Review By….Sherry Perkins….Member of the Paranormal Romance Review Team
“Sometimes Sam Riley found it hard to tell where his nightmares ended and the new day began.”—The Guardian
I don’t read a lot of Teen or Young Adult fiction. I like it just fine, except I tend to favor books having more mature themes and characters. However, with the plethora of young supernatural heroes coming into their underdeveloped or hidden talent books, it’s hard not to find one or two YA novels somewhere on my bookshelf.
MC Lee has more than a few YA stories to her credit. She’s on my bookshelf. There are two in her “The Touchstone” series, of which “The Guardian” is Book 2, and there are several books in “The Center” series with clever titles such as “You Don’t Know Jack,” “If You Knew Jack,” and “Like I Know Jack.”
Although “The Guardian” is a sequel, there’s enough information about the characters and theme to be able to follow along without first having read “The Touchstone.” “The Guardian” is a bit predictable, but not in an objectionable way.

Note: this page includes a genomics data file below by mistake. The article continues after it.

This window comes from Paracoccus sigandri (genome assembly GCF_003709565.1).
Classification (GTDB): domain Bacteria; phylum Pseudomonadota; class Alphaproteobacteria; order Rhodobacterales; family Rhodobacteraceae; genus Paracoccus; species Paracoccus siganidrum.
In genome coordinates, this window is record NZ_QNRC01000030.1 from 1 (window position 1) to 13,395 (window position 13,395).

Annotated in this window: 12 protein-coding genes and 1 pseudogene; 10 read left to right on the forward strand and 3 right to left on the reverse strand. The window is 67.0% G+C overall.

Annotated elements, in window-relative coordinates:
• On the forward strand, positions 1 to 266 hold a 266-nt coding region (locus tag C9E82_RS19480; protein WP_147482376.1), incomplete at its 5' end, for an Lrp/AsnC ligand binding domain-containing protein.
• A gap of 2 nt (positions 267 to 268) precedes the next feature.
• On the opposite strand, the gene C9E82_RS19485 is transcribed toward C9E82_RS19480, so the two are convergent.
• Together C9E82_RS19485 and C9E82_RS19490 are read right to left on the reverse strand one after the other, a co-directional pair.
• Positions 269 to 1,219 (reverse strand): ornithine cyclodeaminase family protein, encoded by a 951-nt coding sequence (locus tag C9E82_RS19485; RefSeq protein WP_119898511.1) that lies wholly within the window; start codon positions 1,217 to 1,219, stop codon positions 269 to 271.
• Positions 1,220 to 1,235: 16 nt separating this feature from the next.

There are the requisite troubled youngsters, teens, young adults and their guardians or adult surrogates, who not only have to deal with burgeoning supernatural powers and developing relationships, but also with a shadowy government force led by a power-hungry creep who is not above torture to get what he wants. What he wants is Sam Riley, a touchstone, or the most powerful of the gifted ones.
With the touchstone abilities, Sam is coming into latent power and discovering he is more than he imaged he was. He can fly—which is attention getting in any event—but he finds he also has some telepathic abilities and an unnerving ability to bring a kind of homeostasis into a world sorely in need of it. And his boyfriend, Harry, has a gift himself which sets the groundwork for a satisfying “balance” of a different sort by the story’s conclusion.
“A three and a half-star review for a gratifying YA adventure about unharnessed supernatural power, the man who tries to exploit those gifted with that power and the role love plays in the resistance against him.”